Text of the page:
A Conversation With Courtney Reed, Star of ‘Moulin Rouge! The Musical’ in Chicago

She’s back in town and couldn’t be happier.

Elgin’s own Courtney Reed, the Grammy-nominated actor known best for originating the role of “Princess Jasmine” in the long-running Disney’s Aladdin on Broadway, is now starring in the lead role of “Satine” in the first national touring company of the 10-time Tony Award-winning show, Moulin Rouge! The Musical. The tour opened in Chicago and runs through May 14 at the Nederlander Theatre in the Loop, followed by stints in Minneapolis, Denver, LA, San Francisco, Seattle, and Las Vegas.

Recreating the 2021 Tony Award-winning Best Musical is no small feat, but the original eye-popping set is faithfully reconstructed for a travelling show appearing in many different venues, and the touring company is directed by the original Tony Award-winning team of Alex Timbers (Director), Sonya Tayeh (Choreographer), and Justin Lavine (musical arrangements/orchestrations). It truly brings to life the ground-breaking 2001 Baz Luhrmann film in all its glitz and glory and includes all the iconic songs (“Lady Marmalade,” “Your Song,” and “Material Girl” among them) you want to hear, as well as newer additions from Beyoncé, Rihanna, Sia, and Adele. This is a production not to be missed. As the New York Times raved in their 2019 review, “Spectacular! Euphoric! In Moulin Rouge! The Musical, life is beautiful.”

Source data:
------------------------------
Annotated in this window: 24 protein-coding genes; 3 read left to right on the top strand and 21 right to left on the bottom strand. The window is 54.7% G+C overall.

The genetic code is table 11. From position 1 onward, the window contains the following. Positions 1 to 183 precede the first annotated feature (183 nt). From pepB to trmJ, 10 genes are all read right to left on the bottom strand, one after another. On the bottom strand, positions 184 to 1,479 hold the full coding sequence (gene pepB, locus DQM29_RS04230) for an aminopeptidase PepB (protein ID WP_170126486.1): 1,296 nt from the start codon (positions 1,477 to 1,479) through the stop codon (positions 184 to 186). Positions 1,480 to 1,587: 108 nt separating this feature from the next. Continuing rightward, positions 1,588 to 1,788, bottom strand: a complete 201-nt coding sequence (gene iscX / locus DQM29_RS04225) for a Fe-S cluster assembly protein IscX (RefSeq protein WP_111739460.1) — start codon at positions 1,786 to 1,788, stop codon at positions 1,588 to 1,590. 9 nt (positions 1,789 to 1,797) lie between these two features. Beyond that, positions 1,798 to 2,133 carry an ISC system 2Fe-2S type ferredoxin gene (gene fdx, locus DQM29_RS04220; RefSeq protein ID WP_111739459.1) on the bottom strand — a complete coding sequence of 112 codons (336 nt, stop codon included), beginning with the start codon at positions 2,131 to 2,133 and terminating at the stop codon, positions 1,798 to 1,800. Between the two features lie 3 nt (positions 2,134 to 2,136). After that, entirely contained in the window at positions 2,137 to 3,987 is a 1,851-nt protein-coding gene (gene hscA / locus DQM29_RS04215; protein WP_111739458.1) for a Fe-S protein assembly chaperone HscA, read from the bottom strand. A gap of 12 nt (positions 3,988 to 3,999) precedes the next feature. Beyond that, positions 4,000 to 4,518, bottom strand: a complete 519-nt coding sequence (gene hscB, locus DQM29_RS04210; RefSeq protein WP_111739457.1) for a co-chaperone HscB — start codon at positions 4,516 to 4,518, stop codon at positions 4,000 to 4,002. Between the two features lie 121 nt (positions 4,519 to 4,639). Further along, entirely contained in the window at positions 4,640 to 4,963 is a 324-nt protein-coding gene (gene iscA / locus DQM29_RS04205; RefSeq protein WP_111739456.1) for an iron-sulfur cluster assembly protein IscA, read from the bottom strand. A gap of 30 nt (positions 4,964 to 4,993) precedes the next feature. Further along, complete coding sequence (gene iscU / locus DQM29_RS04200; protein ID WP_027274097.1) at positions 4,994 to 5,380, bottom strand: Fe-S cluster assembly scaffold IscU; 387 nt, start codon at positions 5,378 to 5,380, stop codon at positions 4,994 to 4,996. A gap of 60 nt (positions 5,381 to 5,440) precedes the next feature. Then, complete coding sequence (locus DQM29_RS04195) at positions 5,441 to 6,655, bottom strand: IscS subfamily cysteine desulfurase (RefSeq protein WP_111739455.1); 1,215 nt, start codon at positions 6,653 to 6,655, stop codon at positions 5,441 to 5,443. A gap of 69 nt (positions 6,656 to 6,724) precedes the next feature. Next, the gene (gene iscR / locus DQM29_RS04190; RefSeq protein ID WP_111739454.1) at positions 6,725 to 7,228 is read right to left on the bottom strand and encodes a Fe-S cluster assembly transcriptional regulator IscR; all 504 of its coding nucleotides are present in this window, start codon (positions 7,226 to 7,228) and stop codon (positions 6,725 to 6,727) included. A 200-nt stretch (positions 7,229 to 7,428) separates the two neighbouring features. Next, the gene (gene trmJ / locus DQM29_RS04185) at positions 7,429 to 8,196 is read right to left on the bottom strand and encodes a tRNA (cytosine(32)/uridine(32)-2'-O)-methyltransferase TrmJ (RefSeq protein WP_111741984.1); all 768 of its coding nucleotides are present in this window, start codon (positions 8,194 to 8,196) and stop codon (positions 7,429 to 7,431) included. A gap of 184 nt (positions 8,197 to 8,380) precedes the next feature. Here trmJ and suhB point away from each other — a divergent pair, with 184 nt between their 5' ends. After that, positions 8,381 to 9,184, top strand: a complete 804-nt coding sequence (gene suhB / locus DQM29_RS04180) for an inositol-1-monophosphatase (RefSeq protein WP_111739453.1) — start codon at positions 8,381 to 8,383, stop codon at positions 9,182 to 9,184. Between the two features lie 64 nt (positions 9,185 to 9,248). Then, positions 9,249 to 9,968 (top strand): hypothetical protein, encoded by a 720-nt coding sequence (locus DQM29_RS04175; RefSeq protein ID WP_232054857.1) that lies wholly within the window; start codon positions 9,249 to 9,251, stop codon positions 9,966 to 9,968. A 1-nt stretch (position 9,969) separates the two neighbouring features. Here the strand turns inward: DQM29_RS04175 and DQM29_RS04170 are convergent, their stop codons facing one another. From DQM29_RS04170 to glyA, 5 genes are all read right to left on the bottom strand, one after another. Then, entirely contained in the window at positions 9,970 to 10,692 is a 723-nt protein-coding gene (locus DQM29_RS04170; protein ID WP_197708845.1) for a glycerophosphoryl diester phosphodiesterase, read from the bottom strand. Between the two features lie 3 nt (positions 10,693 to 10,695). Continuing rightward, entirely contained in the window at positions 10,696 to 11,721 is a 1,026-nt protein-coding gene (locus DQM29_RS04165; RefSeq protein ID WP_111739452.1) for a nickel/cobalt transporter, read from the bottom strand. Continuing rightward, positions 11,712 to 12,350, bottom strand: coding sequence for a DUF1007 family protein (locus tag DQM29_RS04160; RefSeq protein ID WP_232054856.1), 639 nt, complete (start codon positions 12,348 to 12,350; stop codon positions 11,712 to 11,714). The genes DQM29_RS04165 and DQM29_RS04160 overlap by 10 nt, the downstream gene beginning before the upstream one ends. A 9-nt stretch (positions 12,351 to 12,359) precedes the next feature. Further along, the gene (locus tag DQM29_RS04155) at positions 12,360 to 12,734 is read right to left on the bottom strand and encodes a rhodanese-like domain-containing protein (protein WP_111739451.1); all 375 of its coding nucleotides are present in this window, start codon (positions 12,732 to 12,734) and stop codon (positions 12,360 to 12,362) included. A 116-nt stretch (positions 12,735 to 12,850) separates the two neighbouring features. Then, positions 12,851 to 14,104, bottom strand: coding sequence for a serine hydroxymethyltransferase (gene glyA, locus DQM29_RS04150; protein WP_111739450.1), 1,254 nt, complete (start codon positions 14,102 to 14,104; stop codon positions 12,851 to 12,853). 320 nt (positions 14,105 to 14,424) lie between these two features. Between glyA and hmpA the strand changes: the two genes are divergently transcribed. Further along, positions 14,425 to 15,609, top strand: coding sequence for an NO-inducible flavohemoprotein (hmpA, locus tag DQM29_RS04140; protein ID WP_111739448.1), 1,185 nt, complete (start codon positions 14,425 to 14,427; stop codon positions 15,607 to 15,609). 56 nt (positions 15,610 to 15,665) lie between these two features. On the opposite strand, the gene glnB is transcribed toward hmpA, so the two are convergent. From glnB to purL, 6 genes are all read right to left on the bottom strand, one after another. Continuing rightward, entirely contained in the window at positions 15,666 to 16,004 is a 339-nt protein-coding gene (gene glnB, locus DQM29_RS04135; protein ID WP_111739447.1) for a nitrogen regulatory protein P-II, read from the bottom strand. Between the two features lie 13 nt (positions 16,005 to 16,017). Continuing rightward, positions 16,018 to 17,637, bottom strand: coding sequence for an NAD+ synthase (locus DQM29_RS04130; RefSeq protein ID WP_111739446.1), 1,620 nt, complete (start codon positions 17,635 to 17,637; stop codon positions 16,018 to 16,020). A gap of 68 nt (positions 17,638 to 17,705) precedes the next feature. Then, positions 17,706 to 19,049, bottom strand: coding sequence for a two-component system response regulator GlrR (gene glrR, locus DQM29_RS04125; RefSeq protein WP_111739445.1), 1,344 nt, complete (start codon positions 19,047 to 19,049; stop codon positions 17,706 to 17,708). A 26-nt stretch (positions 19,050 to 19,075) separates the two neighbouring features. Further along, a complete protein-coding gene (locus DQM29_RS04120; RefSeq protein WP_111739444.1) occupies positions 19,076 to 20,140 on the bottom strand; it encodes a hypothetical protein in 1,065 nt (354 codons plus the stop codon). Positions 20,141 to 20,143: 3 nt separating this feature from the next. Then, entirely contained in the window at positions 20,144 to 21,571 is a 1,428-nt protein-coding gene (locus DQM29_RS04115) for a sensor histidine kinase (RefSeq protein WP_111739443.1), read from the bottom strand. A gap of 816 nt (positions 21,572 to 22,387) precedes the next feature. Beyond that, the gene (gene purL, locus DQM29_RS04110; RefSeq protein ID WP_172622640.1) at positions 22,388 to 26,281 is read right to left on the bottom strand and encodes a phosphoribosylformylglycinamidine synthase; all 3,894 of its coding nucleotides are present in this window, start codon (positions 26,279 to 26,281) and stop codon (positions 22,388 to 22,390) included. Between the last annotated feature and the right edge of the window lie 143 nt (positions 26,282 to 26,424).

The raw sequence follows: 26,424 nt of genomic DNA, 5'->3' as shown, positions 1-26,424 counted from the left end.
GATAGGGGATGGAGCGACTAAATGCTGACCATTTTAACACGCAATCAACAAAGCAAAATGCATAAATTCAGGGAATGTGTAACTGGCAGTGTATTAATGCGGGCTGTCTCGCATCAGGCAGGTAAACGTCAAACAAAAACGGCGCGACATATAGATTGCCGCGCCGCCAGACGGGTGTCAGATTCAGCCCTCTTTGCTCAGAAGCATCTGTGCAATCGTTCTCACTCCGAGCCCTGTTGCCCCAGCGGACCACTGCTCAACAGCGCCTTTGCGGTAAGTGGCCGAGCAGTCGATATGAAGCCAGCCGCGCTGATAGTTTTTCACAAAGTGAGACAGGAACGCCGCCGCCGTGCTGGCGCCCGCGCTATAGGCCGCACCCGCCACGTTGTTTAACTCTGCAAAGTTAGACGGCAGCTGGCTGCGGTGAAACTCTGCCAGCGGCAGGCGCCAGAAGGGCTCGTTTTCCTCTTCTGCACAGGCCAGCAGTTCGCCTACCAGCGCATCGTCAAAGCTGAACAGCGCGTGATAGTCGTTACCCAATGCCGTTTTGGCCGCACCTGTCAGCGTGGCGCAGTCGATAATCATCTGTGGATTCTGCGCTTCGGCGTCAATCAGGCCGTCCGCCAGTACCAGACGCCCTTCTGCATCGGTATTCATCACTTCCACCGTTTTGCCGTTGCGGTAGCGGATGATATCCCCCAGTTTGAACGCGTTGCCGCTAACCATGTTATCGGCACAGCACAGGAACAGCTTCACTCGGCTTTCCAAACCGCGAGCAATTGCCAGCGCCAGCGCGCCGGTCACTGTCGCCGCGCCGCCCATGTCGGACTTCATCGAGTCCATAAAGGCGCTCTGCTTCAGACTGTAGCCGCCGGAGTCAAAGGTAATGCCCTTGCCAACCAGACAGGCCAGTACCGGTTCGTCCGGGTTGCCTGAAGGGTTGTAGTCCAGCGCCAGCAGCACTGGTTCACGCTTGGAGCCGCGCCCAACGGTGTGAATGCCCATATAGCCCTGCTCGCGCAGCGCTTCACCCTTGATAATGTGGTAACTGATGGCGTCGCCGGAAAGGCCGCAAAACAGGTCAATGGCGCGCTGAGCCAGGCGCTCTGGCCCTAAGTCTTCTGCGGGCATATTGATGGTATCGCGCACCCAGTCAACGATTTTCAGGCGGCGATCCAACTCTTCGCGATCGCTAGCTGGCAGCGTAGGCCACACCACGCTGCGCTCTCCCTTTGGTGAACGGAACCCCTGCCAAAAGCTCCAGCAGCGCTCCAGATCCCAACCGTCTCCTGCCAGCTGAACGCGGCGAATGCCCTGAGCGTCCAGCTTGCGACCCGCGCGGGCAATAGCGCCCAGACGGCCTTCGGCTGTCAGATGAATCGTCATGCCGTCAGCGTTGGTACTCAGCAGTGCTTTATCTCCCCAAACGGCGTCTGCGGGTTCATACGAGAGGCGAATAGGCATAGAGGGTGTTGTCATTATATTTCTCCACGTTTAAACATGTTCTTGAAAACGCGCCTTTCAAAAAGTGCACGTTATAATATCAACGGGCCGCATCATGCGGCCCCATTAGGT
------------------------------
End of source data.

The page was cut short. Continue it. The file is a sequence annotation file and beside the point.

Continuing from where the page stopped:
Courtney Reed
Photo courtesy of Nathanael Filbert

We got the chance to talk with Reed while she was in tech rehearsals for the show earlier this month. We discussed her local roots and early training, experiences on Broadway, and her professional bucket list. Here is an edited version of the interview.

Better: So, you just hit town! Must be nice to be back home.

Courtney Reed: Yes, and I’m staying in my own apartment. Such a treat. I went to the Larkin Visual Performing Arts Academy High School in Elgin, and then to the Chicago College of Performing Arts at Roosevelt University as a Musical Theatre major. Chicago is truly my home.

What happened after you graduated from Roosevelt? What was your path to Broadway?

I started auditioning locally during college, booking things here and there. I did a show at Noble Fool, then Pheasant Run. After school, I auditioned for Mamma Mia, not realizing it was for the Broadway cast — crazy, I know, but I thought it was for a touring company — and booked the gig, so I moved to New York City. After that, I booked the role of “Carla” in the closing cast of In the Heights, and then came Aladdin.

Originating a role in a new Broadway show is quite a career milestone.

It was truly a bucket list thing for me, to originate a part. I had looked up to this Disney icon my whole life, and I stayed with the show for a long time because I loved the part so much. I had a long journey with the show; I did the first reading in 2010. People wonder how I stayed with it for so long, but I absolutely loved it. [Director] Casey Nicolaw took a Disney show that was an adventure — not necessarily written as a comedy, but the stage musical was really much more so. It brought cartoons to life, heightened the reality of it all. The adults in the audience appreciated it, and of course kids loved it.